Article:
There was some debate yesterday in the Seanad on the Civil Partnership Bill during the order of business. Fianna Fail Senators Labhrás Ó Murchú, Jim Walsh and John Gerard Hanafin raised objections to parts of the Bill and one called for a referendum. Also Fine Gael’s John Paul Phelan also spoke against part of the Bill.
Senator Ó Murchú claimed that the Civil Partnership Bill 2009 would breach some people’s human rights, he even compared it to the Penal laws! He said
I may have to speak in this House on behalf of Irish prisoners of conscience. The Civil Partnership Bill 2009 provides that a person can lose his or her job or be imprisoned, and that churches and other bodies can have their property commandeered. I do not think that is right in a country that has upheld traditional values down through the centuries, often in the face of oppression and misrepresentation. I do not think it is right that people who in good conscience believe they are upholding the same values should be subject to such a penal code. Many people in Ireland will see this as an echo of the dreaded penal laws. It cannot be correct.
It is difficult, however, to ask any Member to abrogate his conscience with regard to matters which he – or she for that matter- feels are issues of conscience that are not for compromise in their view. Several issues will emerge, not just civil partnership but also embryonic stem cell research, pro-life and abortion issues. There is a ream of social issues which will have huge impact on the development of our society. We need to be careful. Those who have a view contrary to a liberal agenda being pushed by others have a right to a free vote on such issues as have people outside the right to exercise freedom of conscience.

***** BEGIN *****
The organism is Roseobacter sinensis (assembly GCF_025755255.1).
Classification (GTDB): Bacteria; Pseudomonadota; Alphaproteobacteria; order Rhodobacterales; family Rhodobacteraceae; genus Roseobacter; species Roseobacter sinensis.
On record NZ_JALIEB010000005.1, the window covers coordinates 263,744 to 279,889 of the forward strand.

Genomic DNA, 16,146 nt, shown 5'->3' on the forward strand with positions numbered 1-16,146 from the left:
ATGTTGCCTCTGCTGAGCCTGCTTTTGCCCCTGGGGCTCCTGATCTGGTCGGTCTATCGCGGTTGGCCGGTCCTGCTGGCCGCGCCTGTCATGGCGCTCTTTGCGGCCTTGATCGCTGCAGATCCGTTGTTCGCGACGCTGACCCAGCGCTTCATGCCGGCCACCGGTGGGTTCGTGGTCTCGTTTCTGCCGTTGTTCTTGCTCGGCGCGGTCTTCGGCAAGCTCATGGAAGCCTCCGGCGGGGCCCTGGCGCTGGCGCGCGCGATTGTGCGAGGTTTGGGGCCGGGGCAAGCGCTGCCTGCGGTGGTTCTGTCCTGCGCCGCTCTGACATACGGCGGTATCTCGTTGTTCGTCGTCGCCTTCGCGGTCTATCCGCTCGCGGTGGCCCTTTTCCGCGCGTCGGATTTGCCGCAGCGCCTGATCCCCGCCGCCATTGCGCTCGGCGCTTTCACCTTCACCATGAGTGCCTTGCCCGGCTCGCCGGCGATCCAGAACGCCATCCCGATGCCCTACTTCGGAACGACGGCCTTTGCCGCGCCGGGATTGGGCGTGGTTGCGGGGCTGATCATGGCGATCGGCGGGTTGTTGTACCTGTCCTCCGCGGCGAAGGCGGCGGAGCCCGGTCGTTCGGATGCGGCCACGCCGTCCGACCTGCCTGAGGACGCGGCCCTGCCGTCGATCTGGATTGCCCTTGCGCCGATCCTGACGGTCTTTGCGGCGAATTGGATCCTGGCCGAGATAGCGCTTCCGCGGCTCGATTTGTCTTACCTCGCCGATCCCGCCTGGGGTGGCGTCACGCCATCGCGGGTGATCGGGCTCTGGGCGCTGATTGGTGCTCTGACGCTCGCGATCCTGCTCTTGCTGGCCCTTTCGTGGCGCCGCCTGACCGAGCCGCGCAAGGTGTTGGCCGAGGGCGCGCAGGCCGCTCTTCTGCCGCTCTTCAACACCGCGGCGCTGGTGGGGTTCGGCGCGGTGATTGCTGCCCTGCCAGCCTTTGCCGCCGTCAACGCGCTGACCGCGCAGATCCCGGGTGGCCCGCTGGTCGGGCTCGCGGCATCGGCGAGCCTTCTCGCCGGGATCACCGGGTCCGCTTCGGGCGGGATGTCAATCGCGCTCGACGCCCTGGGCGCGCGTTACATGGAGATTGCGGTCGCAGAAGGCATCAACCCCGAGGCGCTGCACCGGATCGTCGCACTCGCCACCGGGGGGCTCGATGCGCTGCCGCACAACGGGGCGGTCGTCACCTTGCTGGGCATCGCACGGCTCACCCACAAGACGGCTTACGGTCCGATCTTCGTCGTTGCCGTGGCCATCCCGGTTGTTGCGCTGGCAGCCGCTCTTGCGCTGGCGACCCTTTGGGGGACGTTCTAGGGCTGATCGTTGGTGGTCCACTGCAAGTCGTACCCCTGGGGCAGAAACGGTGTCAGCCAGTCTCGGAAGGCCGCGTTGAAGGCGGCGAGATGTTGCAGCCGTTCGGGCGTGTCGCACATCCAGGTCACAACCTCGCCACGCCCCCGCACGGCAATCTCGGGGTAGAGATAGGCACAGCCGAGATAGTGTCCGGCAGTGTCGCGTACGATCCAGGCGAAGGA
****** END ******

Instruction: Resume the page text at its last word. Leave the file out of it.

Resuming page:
Senator Hanafin called for a referendum and a free vote on the Civil Partnership Bill,
I call for a debate on the matter raised by Senators Ó Murchú and Walsh on the rights of people who will find themselves in extreme and difficult circumstances should the Civil Partnership Bill pass. The reality is there are people like myself who have difficulty with the Bill. As chairman of the Green Party and someone very much involved in the programme for Government, I ask the Deputy Leader again for a referendum such that the question can go to the people. Does the public seek a situation whereby a same-sex, sexual relationship has a higher standing in law than that of brothers, sisters, brothers and sisters or friends who live together in an ordinary way? Should such a relationship be put on a higher plain? I do not believe it should be nor do I believe that anyone who feels the same as I do should be discriminated against for that belief. With this in mind, I ask again for a referendum and, in particular, for a free vote when the situation comes to this House.
Senator Phelan also called for a free vote, not to criminalise registrars for non-performanace, and for brothers and sisters to be included
I have a reservation about the Civil Partnership Bill, which can impose a criminal sanction on a registrar who does not perform his or her role. I agreed with the decriminalisation of homosexuality ten or 20 years ago. Criminalising registrars for non-performance of their function is not a correct step in any legislation. I often disagree with Senator Hanafin but I strongly agree with him on this matter. I know so many brothers and sisters in my area who live together and never married. I am sure you also know of such people, a Chathaoirligh. I do not object to granting rights to couples, whether of the same or the opposite sex. However, people who are living together in a loving but non-sexual relationship, perhaps brothers or sisters, should not be discriminated against.
Also in the debate some interesting remarks were made by Senators Liam Twomey and Paul Bradford of Fine Gael.